Friday, November 08, 2013

Motor exploration of 5-month old predicts academic achievement at 14 years.

A fascinating part of these observations is the lack of correlation noted in the last sentence of the abstract:. From Bornstein et al.:
A developmental cascade defines a longitudinal relation in which one psychological characteristic uniquely affects another psychological characteristic later in time, separately from other intrapersonal and extrapersonal factors. Here, we report results of a large-scale (N = 374), normative, prospective, 14-year longitudinal, multivariate, multisource, controlled study of a developmental cascade from infant motor-exploratory competence at 5 months to adolescent academic achievement at 14 years, through conceptually related and age-appropriate measures of psychometric intelligence at 4 and 10 years and academic achievement at 10 years. This developmental cascade applied equally to girls and boys and was independent of children’s behavioral adjustment and social competence; mothers’ supportive caregiving, verbal intelligence, education, and parenting knowledge; and the material home environment. Infants who were more motorically mature and who explored more actively at 5 months of age achieved higher academic levels as 14-year-olds.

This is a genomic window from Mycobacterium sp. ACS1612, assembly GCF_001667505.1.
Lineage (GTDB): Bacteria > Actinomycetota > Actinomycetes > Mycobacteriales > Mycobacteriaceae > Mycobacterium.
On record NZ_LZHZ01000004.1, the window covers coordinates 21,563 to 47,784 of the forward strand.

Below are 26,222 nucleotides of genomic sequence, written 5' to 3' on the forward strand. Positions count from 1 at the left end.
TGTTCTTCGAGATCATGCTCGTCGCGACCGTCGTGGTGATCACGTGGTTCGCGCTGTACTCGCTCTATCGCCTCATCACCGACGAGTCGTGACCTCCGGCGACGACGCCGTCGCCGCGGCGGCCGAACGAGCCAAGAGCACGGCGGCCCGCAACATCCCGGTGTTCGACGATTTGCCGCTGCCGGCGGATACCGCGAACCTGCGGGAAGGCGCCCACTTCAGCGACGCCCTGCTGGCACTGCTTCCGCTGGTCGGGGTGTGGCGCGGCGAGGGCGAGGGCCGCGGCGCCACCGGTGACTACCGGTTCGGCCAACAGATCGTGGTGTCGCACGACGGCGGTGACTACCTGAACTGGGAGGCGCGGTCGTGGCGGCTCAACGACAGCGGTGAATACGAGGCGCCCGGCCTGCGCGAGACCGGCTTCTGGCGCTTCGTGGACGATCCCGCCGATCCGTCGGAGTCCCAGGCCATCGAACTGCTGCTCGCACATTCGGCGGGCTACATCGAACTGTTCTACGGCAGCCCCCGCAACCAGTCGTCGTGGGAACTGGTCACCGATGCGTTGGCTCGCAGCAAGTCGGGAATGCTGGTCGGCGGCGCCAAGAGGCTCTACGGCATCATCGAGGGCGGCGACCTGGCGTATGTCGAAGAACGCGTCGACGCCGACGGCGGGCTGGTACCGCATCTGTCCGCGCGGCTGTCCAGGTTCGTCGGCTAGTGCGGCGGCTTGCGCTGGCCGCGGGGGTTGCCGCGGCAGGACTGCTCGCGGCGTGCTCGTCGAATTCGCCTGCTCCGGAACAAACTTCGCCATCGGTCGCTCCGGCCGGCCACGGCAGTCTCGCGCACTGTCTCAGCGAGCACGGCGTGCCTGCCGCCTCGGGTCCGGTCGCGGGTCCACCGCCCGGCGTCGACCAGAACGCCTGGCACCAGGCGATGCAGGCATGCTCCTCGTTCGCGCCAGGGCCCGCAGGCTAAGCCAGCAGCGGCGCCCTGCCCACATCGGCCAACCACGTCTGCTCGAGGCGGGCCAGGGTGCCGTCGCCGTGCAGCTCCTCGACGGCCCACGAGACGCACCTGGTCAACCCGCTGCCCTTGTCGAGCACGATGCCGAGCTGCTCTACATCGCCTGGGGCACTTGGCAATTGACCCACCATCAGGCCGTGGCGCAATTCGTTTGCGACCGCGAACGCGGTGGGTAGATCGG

1 comment:

  1. Anonymous5:20 PM

    It seems to go against the Rushtonian theory of linking non-Asian races', specially Africans', earlier development of motor coordination with a trade-off of cognitive development. African racial supremacists simply interpret that the other way around, seeing it more isolatedly and under a positive light ("develop faster"). There's either the suggestion or explicit notion of a spectrum of chimp-ness--human-ness. There's some research showing things that are quite surprising, like babies of different races having markedly different reflexes, like Asian/japanese babies simply not reacting when a person holds his/her breath, and also not tending to raise his/her head (as much) when the baby is placed laid over his/her own tummy. I've read some stuff suggesting that at least at a later stage it would be more developmental than innate, perhaps that also applies to the babies, though.